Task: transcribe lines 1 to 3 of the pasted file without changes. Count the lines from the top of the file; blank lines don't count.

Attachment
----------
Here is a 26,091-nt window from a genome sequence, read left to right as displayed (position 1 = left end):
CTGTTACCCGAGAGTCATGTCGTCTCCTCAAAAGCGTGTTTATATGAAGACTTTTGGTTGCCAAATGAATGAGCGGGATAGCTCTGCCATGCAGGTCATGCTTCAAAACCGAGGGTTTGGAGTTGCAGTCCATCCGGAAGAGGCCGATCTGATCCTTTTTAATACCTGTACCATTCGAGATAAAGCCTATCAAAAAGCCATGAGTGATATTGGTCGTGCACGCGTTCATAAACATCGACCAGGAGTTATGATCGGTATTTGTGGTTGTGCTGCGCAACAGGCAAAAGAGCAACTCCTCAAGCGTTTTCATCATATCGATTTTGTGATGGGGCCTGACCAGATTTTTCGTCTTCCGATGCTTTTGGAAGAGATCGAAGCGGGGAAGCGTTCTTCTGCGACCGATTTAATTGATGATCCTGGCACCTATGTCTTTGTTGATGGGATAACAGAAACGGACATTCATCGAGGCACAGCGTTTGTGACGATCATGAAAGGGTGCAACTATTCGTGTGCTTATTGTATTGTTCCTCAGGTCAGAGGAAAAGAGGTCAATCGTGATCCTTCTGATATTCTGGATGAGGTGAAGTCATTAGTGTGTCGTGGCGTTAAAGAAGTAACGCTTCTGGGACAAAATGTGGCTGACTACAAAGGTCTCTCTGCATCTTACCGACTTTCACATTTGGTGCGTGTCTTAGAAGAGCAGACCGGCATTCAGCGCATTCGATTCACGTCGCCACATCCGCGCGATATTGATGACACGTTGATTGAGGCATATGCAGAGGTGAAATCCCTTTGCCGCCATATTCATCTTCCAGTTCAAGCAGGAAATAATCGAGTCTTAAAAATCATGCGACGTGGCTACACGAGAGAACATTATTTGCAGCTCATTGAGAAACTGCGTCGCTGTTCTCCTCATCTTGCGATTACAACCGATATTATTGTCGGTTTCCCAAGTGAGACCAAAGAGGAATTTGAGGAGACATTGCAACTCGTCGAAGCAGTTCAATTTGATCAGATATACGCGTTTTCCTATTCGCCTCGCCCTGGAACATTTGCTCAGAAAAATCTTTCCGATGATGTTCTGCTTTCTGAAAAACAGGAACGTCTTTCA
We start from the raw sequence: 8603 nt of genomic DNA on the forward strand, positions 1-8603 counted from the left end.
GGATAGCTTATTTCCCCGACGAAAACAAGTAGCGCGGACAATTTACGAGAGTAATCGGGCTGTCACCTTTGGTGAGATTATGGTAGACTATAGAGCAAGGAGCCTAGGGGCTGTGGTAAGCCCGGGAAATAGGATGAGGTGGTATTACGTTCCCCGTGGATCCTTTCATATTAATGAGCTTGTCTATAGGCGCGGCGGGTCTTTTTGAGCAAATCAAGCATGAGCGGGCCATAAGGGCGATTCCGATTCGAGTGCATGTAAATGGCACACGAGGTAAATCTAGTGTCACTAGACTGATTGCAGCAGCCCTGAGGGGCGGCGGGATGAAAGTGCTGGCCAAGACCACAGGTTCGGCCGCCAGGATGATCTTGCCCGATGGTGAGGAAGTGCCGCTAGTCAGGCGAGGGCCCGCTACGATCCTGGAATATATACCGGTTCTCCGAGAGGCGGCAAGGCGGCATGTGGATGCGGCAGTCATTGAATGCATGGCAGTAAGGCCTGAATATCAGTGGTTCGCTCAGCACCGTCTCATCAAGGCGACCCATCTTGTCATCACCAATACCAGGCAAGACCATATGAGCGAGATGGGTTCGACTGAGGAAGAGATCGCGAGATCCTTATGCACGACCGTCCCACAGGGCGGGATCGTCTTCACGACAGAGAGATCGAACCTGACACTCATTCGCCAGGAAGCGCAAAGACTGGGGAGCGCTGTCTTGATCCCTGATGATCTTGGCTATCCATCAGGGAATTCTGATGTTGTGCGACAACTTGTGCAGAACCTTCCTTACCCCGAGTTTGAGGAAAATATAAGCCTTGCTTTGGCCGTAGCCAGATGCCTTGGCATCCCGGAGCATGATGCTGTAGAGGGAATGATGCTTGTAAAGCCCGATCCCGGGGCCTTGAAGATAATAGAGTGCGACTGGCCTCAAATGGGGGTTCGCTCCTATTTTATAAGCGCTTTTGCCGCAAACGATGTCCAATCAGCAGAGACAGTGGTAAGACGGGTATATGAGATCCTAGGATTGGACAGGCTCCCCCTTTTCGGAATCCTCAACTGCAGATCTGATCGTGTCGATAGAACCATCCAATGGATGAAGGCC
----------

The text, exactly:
Here is a 26,091-nt window from a genome sequence, read left to right as displayed (position 1 = left end):
CTGTTACCCGAGAGTCATGTCGTCTCCTCAAAAGCGTGTTTATATGAAGACTTTTGGTTGCCAAATGAATGAGCGGGATAGCTCTGCCATGCAGGTCATGCTTCAAAACCGAGGGTTTGGAGTTGCAGTCCATCCGGAAGAGGCCGATCTGATCCTTTTTAATACCTGTACCATTCGAGATAAAGCCTATCAAAAAGCCATGAGTGATATTGGTCGTGCACGCGTTCATAAACATCGACCAGGAGTTATGATCGGTATTTGTGGTTGTGCTGCGCAACAGGCAAAAGAGCAACTCCTCAAGCGTTTTCATCATATCGATTTTGTGATGGGGCCTGACCAGATTTTTCGTCTTCCGATGCTTTTGGAAGAGATCGAAGCGGGGAAGCGTTCTTCTGCGACCGATTTAATTGATGATCCTGGCACCTATGTCTTTGTTGATGGGATAACAGAAACGGACATTCATCGAGGCACAGCGTTTGTGACGATCATGAAAGGGTGCAACTATTCGTGTGCTTATTGTATTGTTCCTCAGGTCAGAGGAAAAGAGGTCAATCGTGATCCTTCTGATATTCTGGATGAGGTGAAGTCATTAGTGTGTCGTGGCGTTAAAGAAGTAACGCTTCTGGGACAAAATGTGGCTGACTACAAAGGTCTCTCTGCATCTTACCGACTTTCACATTTGGTGCGTGTCTTAGAAGAGCAGACCGGCATTCAGCGCATTCGATTCACGTCGCCACATCCGCGCGATATTGATGACACGTTGATTGAGGCATATGCAGAGGTGAAATCCCTTTGCCGCCATATTCATCTTCCAGTTCAAGCAGGAAATAATCGAGTCTTAAAAATCATGCGACGTGGCTACACGAGAGAACATTATTTGCAGCTCATTGAGAAACTGCGTCGCTGTTCTCCTCATCTTGCGATTACAACCGATATTATTGTCGGTTTCCCAAGTGAGACCAAAGAGGAATTTGAGGAGACATTGCAACTCGTCGAAGCAGTTCAATTTGATCAGATATACGCGTTTTCCTATTCGCCTCGCCCTGGAACATTTGCTCAGAAAAATCTTTCCGATGATGTTCTGCTTTCTGAAAAACAGGAACGTCTTTCA
We start from the raw sequence: 8603 nt of genomic DNA on the forward strand, positions 1-8603 counted from the left end.